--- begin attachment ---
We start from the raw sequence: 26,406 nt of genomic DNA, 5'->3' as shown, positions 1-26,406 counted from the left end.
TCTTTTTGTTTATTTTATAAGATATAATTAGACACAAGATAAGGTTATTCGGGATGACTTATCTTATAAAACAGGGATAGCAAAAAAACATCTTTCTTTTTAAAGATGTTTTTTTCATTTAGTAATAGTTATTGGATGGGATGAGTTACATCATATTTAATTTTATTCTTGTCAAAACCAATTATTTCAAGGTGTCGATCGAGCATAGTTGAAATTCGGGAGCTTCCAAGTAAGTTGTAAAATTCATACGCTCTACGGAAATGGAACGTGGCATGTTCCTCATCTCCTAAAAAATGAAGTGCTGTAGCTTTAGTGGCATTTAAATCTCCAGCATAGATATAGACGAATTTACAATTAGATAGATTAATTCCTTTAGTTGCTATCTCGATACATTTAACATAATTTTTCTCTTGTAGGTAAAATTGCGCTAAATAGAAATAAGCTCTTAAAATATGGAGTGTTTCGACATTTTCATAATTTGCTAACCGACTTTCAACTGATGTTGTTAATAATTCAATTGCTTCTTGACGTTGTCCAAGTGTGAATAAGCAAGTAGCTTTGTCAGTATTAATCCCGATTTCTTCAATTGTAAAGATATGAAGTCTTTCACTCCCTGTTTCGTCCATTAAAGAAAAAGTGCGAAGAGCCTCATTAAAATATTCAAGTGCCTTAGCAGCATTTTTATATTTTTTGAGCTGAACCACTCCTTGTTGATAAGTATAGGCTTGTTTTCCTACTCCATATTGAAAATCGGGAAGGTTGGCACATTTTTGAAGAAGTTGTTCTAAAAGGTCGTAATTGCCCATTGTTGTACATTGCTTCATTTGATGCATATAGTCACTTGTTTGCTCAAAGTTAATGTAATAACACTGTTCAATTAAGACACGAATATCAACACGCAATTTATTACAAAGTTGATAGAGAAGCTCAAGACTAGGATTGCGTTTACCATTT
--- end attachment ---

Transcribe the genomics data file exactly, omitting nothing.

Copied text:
We start from the raw sequence: 26,406 nt of genomic DNA, 5'->3' as shown, positions 1-26,406 counted from the left end.
TCTTTTTGTTTATTTTATAAGATATAATTAGACACAAGATAAGGTTATTCGGGATGACTTATCTTATAAAACAGGGATAGCAAAAAAACATCTTTCTTTTTAAAGATGTTTTTTTCATTTAGTAATAGTTATTGGATGGGATGAGTTACATCATATTTAATTTTATTCTTGTCAAAACCAATTATTTCAAGGTGTCGATCGAGCATAGTTGAAATTCGGGAGCTTCCAAGTAAGTTGTAAAATTCATACGCTCTACGGAAATGGAACGTGGCATGTTCCTCATCTCCTAAAAAATGAAGTGCTGTAGCTTTAGTGGCATTTAAATCTCCAGCATAGATATAGACGAATTTACAATTAGATAGATTAATTCCTTTAGTTGCTATCTCGATACATTTAACATAATTTTTCTCTTGTAGGTAAAATTGCGCTAAATAGAAATAAGCTCTTAAAATATGGAGTGTTTCGACATTTTCATAATTTGCTAACCGACTTTCAACTGATGTTGTTAATAATTCAATTGCTTCTTGACGTTGTCCAAGTGTGAATAAGCAAGTAGCTTTGTCAGTATTAATCCCGATTTCTTCAATTGTAAAGATATGAAGTCTTTCACTCCCTGTTTCGTCCATTAAAGAAAAAGTGCGAAGAGCCTCATTAAAATATTCAAGTGCCTTAGCAGCATTTTTATATTTTTTGAGCTGAACCACTCCTTGTTGATAAGTATAGGCTTGTTTTCCTACTCCATATTGAAAATCGGGAAGGTTGGCACATTTTTGAAGAAGTTGTTCTAAAAGGTCGTAATTGCCCATTGTTGTACATTGCTTCATTTGATGCATATAGTCACTTGTTTGCTCAAAGTTAATGTAATAACACTGTTCAATTAAGACACGAATATCAACACGCAATTTATTACAAAGTTGATAGAGAAGCTCAAGACTAGGATTGCGTTTACCATTT